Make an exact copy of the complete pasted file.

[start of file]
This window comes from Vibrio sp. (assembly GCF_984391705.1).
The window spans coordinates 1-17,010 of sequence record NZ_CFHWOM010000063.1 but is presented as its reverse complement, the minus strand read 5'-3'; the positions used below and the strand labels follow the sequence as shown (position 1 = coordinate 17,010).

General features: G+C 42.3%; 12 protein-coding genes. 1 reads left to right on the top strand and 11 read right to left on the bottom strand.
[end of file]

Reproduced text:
This window comes from Vibrio sp. (assembly GCF_984391705.1).
The window spans coordinates 1-17,010 of sequence record NZ_CFHWOM010000063.1 but is presented as its reverse complement, the minus strand read 5'-3'; the positions used below and the strand labels follow the sequence as shown (position 1 = coordinate 17,010).

General features: G+C 42.3%; 12 protein-coding genes. 1 reads left to right on the top strand and 11 read right to left on the bottom strand.